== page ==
IASbhai Editorial Hunt | Lockdown vs Civil Rights | COVID-19 | UPSC
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EDITORIAL 32:“COVID-19: Many tasks at hand“
SOURCES: THE HINDU EDITORIAL/EDITORIALS FOR UPSC CSE MAINS 2020
Padmashree Gehl Sampath
PhD, is an expert on development economics
COVID-19: Many tasks at hand
India has a formidable challenge ahead as it needs to control the disease, combat misinformation and protect civil liberties
SYLLABUS COVERED: GS 3:Diseases
Poor and Privatisation have already been excluded in our Market Economy.Discuss solution which can handle crisis like COVID-19.
This Article will make you understand
- Lockdown vs Civil Rights of any citizen.
- How poor should be safeguarded in pandemic.
- What other countries are doing at the same time.
All this is justifiable given that its high population density makes ‘social distancing’ difficult.
Also, a vast number of people depend on public healthcare, so tracking the spread of the disease is a formidable challenge.
But to truly contain this pandemic, we need to make a distinction between scientific information that can support a balanced epidemiological (relating to the branch of medicine which deals with the incidence, distribution, and control of diseases.)response and misinformation that will adversely affect our efforts.
ACCESS TO HEALTHCARE
From an epidemiological perspective, the weakest links during a pandemic are testing, control, and engaged community participation.
HEALTH CARE REVAMP
Shore up the healthcare system and, as the World Health Organization has recommended, create capacity in hospitals (public and private) for everyone who shows symptoms to access testing facilities.
Providing full and free testing to all who need it is critical for effectively controlling the spread.
The variable (or differing) experiences of Italy, France, Switzerland and the U.S. highlight that COVID-19 tests and treatment should particularly be available and accessible to people in high-risk groups (those suffering from HIV/AIDS, drug-resistant tuberculosis, or have underlying medical conditions) and from low-income backgrounds.
The poor — whom privatisation and the market economy have systematically excluded — will now be the weakest link in any effort to contain the virus.
The inexorable rise of fake news is a big threat to engaged community participation and public morale.
COVID-19 is already deeply affecting economic activity, and fake videos linking its spread to the meat and poultry sector have led to a low demand for these products and, consequently, large-scale losses.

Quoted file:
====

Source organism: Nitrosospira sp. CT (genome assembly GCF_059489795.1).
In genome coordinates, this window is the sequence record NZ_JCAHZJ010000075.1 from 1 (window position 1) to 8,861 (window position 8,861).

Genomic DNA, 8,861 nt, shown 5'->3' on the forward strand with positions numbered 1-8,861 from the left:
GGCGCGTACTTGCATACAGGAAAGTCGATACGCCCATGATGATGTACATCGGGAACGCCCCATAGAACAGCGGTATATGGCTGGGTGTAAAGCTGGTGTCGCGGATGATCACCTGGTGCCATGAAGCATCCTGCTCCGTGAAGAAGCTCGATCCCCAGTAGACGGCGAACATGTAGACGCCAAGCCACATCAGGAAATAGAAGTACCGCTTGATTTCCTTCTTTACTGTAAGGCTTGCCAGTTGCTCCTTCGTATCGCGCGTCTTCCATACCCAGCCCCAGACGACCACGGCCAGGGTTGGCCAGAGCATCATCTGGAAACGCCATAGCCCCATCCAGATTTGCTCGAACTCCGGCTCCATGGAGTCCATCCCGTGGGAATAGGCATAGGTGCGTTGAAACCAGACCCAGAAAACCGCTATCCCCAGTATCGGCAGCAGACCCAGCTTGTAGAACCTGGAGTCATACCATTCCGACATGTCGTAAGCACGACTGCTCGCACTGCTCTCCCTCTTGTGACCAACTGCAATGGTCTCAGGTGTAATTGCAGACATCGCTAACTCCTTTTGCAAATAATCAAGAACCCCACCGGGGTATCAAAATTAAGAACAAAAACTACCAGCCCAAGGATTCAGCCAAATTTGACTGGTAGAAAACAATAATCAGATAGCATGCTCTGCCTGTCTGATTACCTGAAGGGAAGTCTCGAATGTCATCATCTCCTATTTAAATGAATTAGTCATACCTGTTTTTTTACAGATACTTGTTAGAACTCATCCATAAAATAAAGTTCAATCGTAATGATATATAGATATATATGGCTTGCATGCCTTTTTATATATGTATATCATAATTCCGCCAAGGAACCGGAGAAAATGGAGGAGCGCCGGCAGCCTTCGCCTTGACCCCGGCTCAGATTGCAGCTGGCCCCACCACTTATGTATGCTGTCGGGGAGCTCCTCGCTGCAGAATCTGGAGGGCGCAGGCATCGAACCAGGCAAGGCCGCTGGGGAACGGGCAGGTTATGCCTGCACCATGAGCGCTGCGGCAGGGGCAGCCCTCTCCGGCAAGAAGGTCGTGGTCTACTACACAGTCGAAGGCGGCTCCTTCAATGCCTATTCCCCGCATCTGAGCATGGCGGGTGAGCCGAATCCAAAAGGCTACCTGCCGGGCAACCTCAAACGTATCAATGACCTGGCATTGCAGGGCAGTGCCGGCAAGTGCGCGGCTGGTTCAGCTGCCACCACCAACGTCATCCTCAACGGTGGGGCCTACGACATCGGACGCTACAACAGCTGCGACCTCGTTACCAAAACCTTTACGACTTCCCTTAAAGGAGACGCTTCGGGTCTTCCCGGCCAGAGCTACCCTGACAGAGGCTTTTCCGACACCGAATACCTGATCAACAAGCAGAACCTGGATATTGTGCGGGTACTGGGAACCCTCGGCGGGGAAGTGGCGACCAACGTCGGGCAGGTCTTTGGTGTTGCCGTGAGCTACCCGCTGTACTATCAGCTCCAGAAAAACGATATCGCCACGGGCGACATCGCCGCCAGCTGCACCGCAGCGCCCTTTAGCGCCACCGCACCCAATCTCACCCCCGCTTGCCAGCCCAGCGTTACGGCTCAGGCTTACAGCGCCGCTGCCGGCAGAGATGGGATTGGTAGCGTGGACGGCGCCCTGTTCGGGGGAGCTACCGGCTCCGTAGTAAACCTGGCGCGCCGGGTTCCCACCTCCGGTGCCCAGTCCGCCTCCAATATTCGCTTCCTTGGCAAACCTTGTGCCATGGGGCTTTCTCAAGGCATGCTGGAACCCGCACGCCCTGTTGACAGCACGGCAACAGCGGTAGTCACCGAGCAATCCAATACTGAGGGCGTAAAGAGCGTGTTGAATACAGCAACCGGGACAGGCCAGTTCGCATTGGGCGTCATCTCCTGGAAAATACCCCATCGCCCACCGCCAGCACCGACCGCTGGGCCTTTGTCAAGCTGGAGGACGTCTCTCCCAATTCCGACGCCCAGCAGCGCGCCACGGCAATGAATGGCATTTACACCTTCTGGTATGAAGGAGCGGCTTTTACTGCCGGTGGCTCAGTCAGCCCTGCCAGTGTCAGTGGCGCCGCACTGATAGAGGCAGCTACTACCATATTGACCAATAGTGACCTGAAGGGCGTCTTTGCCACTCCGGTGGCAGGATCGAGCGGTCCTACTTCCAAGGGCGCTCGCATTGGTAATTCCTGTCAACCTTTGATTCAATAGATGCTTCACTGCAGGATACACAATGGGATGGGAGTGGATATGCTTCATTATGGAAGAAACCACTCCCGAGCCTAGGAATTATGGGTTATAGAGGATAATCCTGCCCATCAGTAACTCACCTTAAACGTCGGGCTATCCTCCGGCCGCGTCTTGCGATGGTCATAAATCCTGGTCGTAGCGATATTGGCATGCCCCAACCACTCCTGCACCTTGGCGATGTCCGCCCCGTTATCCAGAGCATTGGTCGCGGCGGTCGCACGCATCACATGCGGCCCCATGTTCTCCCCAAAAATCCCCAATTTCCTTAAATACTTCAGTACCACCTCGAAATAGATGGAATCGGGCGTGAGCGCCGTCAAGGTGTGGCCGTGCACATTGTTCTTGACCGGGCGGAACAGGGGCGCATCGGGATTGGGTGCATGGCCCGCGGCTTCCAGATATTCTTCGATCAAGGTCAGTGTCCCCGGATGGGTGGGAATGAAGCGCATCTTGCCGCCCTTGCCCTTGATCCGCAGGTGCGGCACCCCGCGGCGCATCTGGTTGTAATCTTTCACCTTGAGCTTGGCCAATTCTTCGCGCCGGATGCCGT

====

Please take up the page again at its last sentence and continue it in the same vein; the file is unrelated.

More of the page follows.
Advocating particular cures or linking the virus to factors such as stress without underlying scientific evidence can cause a lot of damage as such misinformation creates confusion
- This prevents communities from following instructions from authorities and being united against the threat.
- Fake news also diverts attention from grim realities.
Sharing information on how we can address these issues and promoting democratic deliberations should become a policy and social priority.
A crucial role of the government at this time is to offset panic, and to promote a sense of solidarity, stability and confidence.
There can be no room for empty political statements and no space for errors.
There is also the risk that in the guise of disease tracking and control, we will fall into the trap of eroding more civil liberties.
Lockdowns, curfews and travel bans are already a suppression of civil rights.
For example, is it logical to suspend rights of our own people to return in case of absolute necessity, and does the epidemiological reason justify separating people from their families for any amount of time?
The U.S., a democracy, has many checks and balances in place to ensure that this kind of data is not misused, but India does not.
As we move ahead, we need to employ mechanisms that tackle the pandemic no doubt, but do so while protecting civil and personal rights of citizens.
Indians therefore need guarantees that the use of surveillance in the name of disease control does not end up serving other purposes, now or in the future.